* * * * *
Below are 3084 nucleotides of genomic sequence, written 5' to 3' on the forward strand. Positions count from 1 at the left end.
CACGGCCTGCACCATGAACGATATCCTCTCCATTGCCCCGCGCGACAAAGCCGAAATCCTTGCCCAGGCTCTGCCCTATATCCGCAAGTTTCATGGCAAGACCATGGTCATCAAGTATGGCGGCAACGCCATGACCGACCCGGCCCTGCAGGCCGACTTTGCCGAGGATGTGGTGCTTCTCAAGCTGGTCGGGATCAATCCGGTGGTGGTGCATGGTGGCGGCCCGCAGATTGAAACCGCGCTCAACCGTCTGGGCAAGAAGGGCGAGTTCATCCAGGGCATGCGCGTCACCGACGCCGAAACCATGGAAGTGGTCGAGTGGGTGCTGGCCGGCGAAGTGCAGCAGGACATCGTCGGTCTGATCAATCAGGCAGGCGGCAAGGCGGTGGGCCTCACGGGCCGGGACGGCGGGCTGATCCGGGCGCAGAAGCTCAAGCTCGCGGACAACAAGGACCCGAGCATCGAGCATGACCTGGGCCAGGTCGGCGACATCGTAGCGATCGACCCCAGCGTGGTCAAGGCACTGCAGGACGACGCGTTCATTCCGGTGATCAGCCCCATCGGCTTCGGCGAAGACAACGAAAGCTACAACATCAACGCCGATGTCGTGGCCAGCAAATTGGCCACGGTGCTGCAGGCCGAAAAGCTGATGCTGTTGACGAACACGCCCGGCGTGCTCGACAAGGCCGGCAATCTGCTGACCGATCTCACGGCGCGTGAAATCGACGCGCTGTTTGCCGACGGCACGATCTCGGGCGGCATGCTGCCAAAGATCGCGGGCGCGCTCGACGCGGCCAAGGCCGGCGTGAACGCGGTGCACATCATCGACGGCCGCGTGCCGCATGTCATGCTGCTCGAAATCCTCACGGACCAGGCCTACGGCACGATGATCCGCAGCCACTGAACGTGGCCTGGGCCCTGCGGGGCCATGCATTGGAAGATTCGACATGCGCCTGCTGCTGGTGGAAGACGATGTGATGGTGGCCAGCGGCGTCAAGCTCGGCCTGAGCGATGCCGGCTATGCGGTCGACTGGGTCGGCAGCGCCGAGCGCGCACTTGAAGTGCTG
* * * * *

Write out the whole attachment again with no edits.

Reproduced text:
Below are 3084 nucleotides of genomic sequence, written 5' to 3' on the forward strand. Positions count from 1 at the left end.
CACGGCCTGCACCATGAACGATATCCTCTCCATTGCCCCGCGCGACAAAGCCGAAATCCTTGCCCAGGCTCTGCCCTATATCCGCAAGTTTCATGGCAAGACCATGGTCATCAAGTATGGCGGCAACGCCATGACCGACCCGGCCCTGCAGGCCGACTTTGCCGAGGATGTGGTGCTTCTCAAGCTGGTCGGGATCAATCCGGTGGTGGTGCATGGTGGCGGCCCGCAGATTGAAACCGCGCTCAACCGTCTGGGCAAGAAGGGCGAGTTCATCCAGGGCATGCGCGTCACCGACGCCGAAACCATGGAAGTGGTCGAGTGGGTGCTGGCCGGCGAAGTGCAGCAGGACATCGTCGGTCTGATCAATCAGGCAGGCGGCAAGGCGGTGGGCCTCACGGGCCGGGACGGCGGGCTGATCCGGGCGCAGAAGCTCAAGCTCGCGGACAACAAGGACCCGAGCATCGAGCATGACCTGGGCCAGGTCGGCGACATCGTAGCGATCGACCCCAGCGTGGTCAAGGCACTGCAGGACGACGCGTTCATTCCGGTGATCAGCCCCATCGGCTTCGGCGAAGACAACGAAAGCTACAACATCAACGCCGATGTCGTGGCCAGCAAATTGGCCACGGTGCTGCAGGCCGAAAAGCTGATGCTGTTGACGAACACGCCCGGCGTGCTCGACAAGGCCGGCAATCTGCTGACCGATCTCACGGCGCGTGAAATCGACGCGCTGTTTGCCGACGGCACGATCTCGGGCGGCATGCTGCCAAAGATCGCGGGCGCGCTCGACGCGGCCAAGGCCGGCGTGAACGCGGTGCACATCATCGACGGCCGCGTGCCGCATGTCATGCTGCTCGAAATCCTCACGGACCAGGCCTACGGCACGATGATCCGCAGCCACTGAACGTGGCCTGGGCCCTGCGGGGCCATGCATTGGAAGATTCGACATGCGCCTGCTGCTGGTGGAAGACGATGTGATGGTGGCCAGCGGCGTCAAGCTCGGCCTGAGCGATGCCGGCTATGCGGTCGACTGGGTCGGCAGCGCCGAGCGCGCACTTGAAGTGCTG